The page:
Behind all of that, There Are No Fakes is about the exploitation not only of Indigenous art but of Indigenous people in Canada in general.

13. The Whistleblower (2010)

best

8.3

Country

Canada, Germany, United States of America

Director

Female director, Larysa Kondracki

Actors

Adriana Butoi, Alexandru Potocean, Alin Panc, Anna Schafer

Moods

Challenging, Touching, True-story-based

Based on a true story, The Whistleblower is the biography of a once Nebraskan police officer who volunteers for the U.N. peacekeeping mission in post-war Bosnia. Once there, she uncovers a human trafficking scandal involving peacekeeping officials, and finds herself alone against a hostile system in a devastated country. Rachel Weisz plays the whistleblower in a powerful lead role, but the true star of the movie is its director, Larysa Kondracki, who thanks to near documentary-style film-making delivers a perfectly executed political thriller with utmost authenticity.

12. Half Nelson (2006)

8.4

Country

United States of America

Director

Ryan Fleck

Actors

Adepero Oduye, Anthony Mackie, Collins Pennie, Deborah Rush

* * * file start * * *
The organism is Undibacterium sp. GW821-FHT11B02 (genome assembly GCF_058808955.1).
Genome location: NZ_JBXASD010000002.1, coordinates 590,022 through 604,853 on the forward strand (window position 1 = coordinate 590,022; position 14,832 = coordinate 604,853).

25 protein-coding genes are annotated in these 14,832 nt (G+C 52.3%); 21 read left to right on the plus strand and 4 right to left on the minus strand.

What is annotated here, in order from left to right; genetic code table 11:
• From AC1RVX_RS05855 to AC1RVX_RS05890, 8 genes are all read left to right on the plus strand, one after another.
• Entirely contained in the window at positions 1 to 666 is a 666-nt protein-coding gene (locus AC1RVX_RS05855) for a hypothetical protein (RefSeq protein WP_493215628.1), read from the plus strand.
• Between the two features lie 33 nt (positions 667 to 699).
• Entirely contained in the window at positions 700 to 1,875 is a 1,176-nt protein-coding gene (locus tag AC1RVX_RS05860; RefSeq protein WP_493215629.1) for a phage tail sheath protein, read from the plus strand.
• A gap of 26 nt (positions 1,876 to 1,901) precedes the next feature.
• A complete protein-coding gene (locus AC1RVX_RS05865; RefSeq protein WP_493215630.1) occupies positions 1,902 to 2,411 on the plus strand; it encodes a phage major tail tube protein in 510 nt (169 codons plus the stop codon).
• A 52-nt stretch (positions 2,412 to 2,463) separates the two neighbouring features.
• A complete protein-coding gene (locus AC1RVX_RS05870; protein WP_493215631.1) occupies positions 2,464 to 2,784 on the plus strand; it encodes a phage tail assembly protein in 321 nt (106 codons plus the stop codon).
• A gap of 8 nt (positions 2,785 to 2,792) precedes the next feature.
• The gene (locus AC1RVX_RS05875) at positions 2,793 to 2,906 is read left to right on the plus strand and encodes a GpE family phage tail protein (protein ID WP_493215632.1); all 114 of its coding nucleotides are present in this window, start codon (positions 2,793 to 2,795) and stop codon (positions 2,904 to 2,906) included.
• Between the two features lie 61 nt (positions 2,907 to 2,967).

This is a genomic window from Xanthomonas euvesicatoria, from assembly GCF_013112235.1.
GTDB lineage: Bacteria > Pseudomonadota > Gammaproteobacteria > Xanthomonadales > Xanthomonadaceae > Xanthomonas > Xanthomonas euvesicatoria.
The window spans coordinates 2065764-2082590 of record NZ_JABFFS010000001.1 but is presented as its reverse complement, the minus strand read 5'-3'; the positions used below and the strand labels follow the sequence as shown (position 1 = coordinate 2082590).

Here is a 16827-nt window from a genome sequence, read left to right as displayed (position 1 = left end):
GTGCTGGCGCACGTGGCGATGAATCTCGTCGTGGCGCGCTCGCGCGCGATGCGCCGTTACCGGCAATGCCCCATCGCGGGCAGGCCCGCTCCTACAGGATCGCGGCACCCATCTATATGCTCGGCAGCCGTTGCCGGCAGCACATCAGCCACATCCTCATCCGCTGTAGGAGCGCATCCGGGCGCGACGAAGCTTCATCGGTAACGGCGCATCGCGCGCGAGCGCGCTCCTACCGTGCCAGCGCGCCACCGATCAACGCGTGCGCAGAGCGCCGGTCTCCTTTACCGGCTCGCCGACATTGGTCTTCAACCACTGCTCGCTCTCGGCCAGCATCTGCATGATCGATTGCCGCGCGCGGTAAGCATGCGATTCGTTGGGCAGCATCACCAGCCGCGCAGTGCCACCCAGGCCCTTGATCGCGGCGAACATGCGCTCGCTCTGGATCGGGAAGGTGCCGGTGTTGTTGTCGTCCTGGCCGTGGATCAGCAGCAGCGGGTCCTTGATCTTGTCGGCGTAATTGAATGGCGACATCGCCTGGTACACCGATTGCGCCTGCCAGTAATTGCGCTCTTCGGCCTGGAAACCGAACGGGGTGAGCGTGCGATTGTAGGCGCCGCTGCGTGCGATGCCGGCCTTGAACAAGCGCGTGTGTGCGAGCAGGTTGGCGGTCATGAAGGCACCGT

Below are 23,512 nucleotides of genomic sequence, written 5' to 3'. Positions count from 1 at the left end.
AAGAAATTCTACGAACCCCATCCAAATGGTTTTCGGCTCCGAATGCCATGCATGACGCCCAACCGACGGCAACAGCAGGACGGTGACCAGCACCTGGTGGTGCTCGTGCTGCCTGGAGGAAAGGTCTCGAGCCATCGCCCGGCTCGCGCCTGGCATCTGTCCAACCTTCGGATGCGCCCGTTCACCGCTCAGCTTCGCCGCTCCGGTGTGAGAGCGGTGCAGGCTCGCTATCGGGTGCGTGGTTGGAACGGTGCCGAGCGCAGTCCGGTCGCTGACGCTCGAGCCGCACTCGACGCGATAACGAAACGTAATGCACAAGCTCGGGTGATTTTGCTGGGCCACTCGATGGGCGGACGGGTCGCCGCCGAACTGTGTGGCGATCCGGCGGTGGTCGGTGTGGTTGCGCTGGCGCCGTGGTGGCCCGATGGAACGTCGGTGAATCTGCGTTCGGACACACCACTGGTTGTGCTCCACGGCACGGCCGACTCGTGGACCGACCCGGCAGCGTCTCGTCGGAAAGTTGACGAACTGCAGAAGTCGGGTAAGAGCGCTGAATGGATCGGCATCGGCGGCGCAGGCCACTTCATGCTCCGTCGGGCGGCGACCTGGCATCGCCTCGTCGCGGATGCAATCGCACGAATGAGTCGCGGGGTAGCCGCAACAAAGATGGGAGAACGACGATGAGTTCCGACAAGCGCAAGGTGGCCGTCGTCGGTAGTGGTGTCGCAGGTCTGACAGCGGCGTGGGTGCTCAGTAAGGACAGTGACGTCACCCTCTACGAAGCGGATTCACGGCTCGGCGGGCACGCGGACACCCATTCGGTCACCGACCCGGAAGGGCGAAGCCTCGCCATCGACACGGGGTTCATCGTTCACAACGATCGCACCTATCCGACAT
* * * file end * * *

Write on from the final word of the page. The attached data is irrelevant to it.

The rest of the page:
Moods

Character-driven, Well-acted

The self destructive, substance abusing history teacher Dan (Ryan Gosling) works in a Brooklyn middle-school and is constantly at odds with the curriculum, preferring to teach 13 year old kids Marxist theory in class. Meanwhile, his student Drey (Shareeka Epps) has to go through struggles of her own, her brother being in jail on drug charges and her single mother having to work long hours to make ends meet. Slowly, an unlikely and tender friendship between teacher and student evolves, in which it becomes less and less clear who of them is the adult part. Steering away from cliches, Half Neslon is not your typical social drama. Its intelligent plot twists, great cast (with outstanding performances by both Gossling and Epps) and slow, non dramatic storytelling makes this a highly underestimated movie that, although treating depressive topics without any easy relief for the viewer, will leave with an inner smile, albeit a sad one.

11. Nowhere Boy (2010)

best

8.4

Country

Canada, UK, United Kingdom

Director

Female director, Sam Taylor-Johnson

Actors

Aaron Taylor-Johnson, Andrew Buchan, Angela Walsh, Angelica Jopling

Moods

Character-driven, Sunday, Sweet

In a different change of pace, this biopic focuses on John Lennon’s reckless adolescence and family life instead of his soon-to-be iconic music. It brings an epic rockstar many of us have known our entire lives down to a more relatable level. The young Aaron Taylor-Johnston gives a very angsty performance which feels a little over the top at times. Anne-Marie Duff does comes off too flirtatious for a newly formed mother-son relationship but Kristin Scott Thomas outshines them all with her steely demeanor.